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Progressing backward

Matthias von Hein / sbAugust 28, 2013

China's new party leadership has been feigning a Maoist approach to politics to win support among the country's 'New Left' while at the same time preparing economic reforms.

Chinese national flag is raised early in the morning on the Tiananmen Square near the Great Hall of the People where the opening session of the annual National People's Congress will be held in Beijing, China, Monday, March 5, 2012. (Photo:Andy Wong/AP/dapd)
Image: dapd

The trial against the disgraced Chinese politician Bo Xilai is over. China's Communist Party (CPC) tried to put an end to one of the country's largest political scandals ever. When Bo Xilai is locked up and behind bars, so too will be the icon of the so-called "New Left." But the legacy of his neo-Maoist politics will live on - carried out by his political adversary, party leader and incumbent President Xi Jinping.

China expert Sebastian Heilmann of Trier University sees something new in the way the CPC is implementing methods and political agendas envisioned by someone waiting to be sentenced for a number of offences. "Bo Xilai is being seen separately from his agenda."

Political experts have been witnessing a trend toward a Maoist rhetoric in Chinese politics. Willy Lam, a professor at the Chinese University of Hong Kong is currently working on a book about Xi Jinping. Since Xi was named party chief last November, he has been taking a conservative political approach which could be considered Maoist. China's new leader has been using Mao's legacy like no other since the death of the "Great Chairman" in 1976. Xi has visited Mao memorials; spoken out against moves to reconcile with the crimes and disastrous political decisions made by Mao; and in June, Xi introduced a gigantic "correction campaign" reminiscent of Mao, aimed at "cleansing" the party of extravagance and corruption within a year.

In this image taken from video, Former Chinese politician Bo Xilai reads in a court room at Jinan Intermediate People's Court in Jinan, eastern China's Shandong province, Sunday, Aug. 25, 2013. (AP Photo/CCTV via AP Video)
During his trial, Bo Xilai gave the prosecution a harder time than observers had expectedImage: picture-alliance/AP

Seven taboos

According to Lam, the party's new leadership has also tightened its grip on ideology and the media. The Hong Kong journalist refers in this context to the so-called Document 9 - a paper which has been circulating throughout the party warning specifically of the seven threats to state ideology. They are topics which should not be discussed at schools or universities. Among them are universal rights, civil societies, independent justice systems, mistakes made by the party in the past.

Sebastian Heilmann thinks this shift toward Maoist ideology is being used for political purposes: "The party leadership wants to win support among the population's leftists."

Heilmann says these leftist tendencies could not be ignored in China; surveys have even found up to "38 percent of the booming province of Guangdong to be left-leaning." They also "tend to have nostalgia for Mao - when it comes to social equality," he added. "Those are strong forces that China's leadership cannot ignore."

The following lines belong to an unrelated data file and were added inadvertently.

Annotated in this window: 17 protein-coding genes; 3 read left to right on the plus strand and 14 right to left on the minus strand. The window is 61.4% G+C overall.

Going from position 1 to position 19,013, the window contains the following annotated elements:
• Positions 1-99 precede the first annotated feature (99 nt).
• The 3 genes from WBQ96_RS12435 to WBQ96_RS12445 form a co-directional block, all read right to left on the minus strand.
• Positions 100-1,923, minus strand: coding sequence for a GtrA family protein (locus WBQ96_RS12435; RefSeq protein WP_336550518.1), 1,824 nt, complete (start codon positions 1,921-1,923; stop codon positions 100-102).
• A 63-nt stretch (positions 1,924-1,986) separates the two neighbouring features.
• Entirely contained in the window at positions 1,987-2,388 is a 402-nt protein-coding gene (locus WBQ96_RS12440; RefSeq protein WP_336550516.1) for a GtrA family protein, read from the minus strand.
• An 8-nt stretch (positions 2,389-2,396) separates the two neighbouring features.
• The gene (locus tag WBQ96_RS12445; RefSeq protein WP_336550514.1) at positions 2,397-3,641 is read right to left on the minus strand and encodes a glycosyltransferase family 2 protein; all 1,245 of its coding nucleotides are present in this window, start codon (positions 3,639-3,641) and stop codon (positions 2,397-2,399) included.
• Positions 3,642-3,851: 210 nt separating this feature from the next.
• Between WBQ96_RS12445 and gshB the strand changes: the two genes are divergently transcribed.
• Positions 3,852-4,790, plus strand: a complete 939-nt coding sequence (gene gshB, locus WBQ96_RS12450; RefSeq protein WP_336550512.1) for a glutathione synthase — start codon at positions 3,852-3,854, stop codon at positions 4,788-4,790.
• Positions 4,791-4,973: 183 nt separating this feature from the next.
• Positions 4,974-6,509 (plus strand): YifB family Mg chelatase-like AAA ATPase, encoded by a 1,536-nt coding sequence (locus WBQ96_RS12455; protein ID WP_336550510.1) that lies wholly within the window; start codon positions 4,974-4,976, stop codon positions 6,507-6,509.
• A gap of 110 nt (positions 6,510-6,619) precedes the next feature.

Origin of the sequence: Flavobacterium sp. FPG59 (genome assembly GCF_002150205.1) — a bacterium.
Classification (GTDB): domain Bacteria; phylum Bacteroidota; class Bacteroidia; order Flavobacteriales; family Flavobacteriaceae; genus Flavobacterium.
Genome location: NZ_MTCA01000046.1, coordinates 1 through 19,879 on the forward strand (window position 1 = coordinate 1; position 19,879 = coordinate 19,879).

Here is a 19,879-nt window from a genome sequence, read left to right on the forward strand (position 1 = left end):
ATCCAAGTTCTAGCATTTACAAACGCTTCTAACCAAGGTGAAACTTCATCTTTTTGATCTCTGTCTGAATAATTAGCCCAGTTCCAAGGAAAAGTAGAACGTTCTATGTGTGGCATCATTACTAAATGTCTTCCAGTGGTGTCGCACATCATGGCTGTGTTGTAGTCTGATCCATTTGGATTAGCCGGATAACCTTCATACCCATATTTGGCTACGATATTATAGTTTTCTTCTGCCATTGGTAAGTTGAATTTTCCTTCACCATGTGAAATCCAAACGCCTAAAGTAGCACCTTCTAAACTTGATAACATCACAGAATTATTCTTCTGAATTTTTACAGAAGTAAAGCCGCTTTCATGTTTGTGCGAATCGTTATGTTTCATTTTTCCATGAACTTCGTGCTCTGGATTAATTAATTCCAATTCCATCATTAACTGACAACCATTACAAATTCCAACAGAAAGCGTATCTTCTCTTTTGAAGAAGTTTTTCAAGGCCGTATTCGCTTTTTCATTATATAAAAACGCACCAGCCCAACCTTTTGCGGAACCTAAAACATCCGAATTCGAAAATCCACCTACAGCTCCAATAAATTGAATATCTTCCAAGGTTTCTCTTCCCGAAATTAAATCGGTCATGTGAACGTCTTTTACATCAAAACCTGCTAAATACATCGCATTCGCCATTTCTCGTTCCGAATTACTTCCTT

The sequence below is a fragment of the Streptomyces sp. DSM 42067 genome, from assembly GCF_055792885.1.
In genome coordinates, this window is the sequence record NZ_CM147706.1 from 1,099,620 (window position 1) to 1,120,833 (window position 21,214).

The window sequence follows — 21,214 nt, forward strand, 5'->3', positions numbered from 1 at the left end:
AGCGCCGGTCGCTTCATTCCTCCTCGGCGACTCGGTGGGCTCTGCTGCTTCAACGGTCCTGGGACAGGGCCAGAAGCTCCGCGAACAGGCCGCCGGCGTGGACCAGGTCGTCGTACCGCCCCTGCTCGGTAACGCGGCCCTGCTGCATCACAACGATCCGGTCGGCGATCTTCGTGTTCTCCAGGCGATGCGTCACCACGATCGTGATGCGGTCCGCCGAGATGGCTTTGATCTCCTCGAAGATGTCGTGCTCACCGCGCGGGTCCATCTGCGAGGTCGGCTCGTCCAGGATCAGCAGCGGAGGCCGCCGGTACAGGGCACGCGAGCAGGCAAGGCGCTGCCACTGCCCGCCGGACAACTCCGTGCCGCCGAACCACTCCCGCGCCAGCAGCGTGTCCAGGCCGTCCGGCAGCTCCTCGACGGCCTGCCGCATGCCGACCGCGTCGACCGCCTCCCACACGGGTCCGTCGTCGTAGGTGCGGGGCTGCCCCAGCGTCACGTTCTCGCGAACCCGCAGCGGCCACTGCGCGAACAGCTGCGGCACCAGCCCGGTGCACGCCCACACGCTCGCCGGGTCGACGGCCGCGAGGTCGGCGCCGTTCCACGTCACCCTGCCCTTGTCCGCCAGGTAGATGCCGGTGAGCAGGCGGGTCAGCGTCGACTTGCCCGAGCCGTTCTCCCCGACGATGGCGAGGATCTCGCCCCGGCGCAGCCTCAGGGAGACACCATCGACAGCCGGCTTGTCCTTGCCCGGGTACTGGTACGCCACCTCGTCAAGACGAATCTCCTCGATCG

Wave of arrests

However, it does not end with rhetoric. The Xi-led government has imprisoned numerous "dissidents," including the leaders of the so-called "constitutionalism" group who had simply called upon the government to adhere to the principles and laws stipulated in the Chinese constitution.

And the campaign did not stop there. Civil rights activists urging party officials to publicly disclose the value of their assets were also persecuted. Xi has made the fight against corruption one of his top priorities, but continues to rely on the party apparatus to accomplish this. According to Heilmann, this is precisely what prevents the party from finding a way out of the dilemma that "the CPC essentially has to control itself."

China's newly elected President and chairman of the Central Military Commission Xi Jinping (L) talks with China's Vice Premier Li Keqiang during the fourth plenary meeting of the first session of the 12th National People's Congress (NPC) in Beijing, March 14, 2013. (Photo: REUTERS/China Daily)
Xi Jinping appears to have adopted his rival's New Left ideologyImage: Reuters

'Double game'

The new government's plans of economic reform will probably be announced during the third plenum of the CPC Central Committee, scheduled for September. Experts believe the program will focus on increasing domestic consumption, granting more entrepreneurial liberties and sustaining economic growth. But above all, Heilmann expects a boost for small and medium-sized private enterprises. He calls the current development a "double game." On the one hand, the party is clearly committed to economic reform, he says. On the other hand, however, it is resorting to leftist rhetoric to consolidate power.

Lam explains the CPC has been performing this balancing act for a long time: "Ever since Deng Xiaoping, economics has been separated from politics."

"The economy can be deregulated to some extent, allowing market forces to be introduced. But in the political and ideological arena, strict controls are still being implemented and different opinions not tolerated."